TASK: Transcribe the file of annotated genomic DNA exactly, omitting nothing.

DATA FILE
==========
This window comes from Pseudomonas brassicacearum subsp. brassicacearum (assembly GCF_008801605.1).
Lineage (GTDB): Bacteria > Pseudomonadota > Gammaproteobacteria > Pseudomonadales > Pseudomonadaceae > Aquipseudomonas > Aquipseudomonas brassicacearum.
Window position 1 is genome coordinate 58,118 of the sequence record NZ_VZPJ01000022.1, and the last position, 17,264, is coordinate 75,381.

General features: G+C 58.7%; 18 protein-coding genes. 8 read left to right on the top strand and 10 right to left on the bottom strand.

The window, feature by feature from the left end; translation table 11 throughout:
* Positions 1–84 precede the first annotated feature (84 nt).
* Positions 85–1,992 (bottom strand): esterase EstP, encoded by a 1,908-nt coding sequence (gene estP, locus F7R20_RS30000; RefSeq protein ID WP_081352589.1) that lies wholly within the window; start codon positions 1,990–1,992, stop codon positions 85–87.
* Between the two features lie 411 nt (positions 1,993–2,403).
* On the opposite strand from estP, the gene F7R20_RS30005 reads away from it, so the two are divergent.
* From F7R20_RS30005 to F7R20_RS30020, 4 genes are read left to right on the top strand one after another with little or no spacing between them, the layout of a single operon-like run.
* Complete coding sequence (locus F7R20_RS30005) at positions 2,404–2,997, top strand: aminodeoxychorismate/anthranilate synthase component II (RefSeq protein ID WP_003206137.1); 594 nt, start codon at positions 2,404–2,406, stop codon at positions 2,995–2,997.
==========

This window comes from Pseudomonas brassicacearum subsp. brassicacearum (assembly GCF_008801605.1).
Lineage (GTDB): Bacteria > Pseudomonadota > Gammaproteobacteria > Pseudomonadales > Pseudomonadaceae > Aquipseudomonas > Aquipseudomonas brassicacearum.
Window position 1 is genome coordinate 58,118 of the sequence record NZ_VZPJ01000022.1, and the last position, 17,264, is coordinate 75,381.

General features: G+C 58.7%; 18 protein-coding genes. 8 read left to right on the top strand and 10 right to left on the bottom strand.

The window, feature by feature from the left end; translation table 11 throughout:
* Positions 1–84 precede the first annotated feature (84 nt).
* Positions 85–1,992 (bottom strand): esterase EstP, encoded by a 1,908-nt coding sequence (gene estP, locus F7R20_RS30000; RefSeq protein ID WP_081352589.1) that lies wholly within the window; start codon positions 1,990–1,992, stop codon positions 85–87.
* Between the two features lie 411 nt (positions 1,993–2,403).
* On the opposite strand from estP, the gene F7R20_RS30005 reads away from it, so the two are divergent.
* From F7R20_RS30005 to F7R20_RS30020, 4 genes are read left to right on the top strand one after another with little or no spacing between them, the layout of a single operon-like run.
* Complete coding sequence (locus F7R20_RS30005) at positions 2,404–2,997, top strand: aminodeoxychorismate/anthranilate synthase component II (RefSeq protein ID WP_003206137.1); 594 nt, start codon at positions 2,404–2,406, stop codon at positions 2,995–2,997.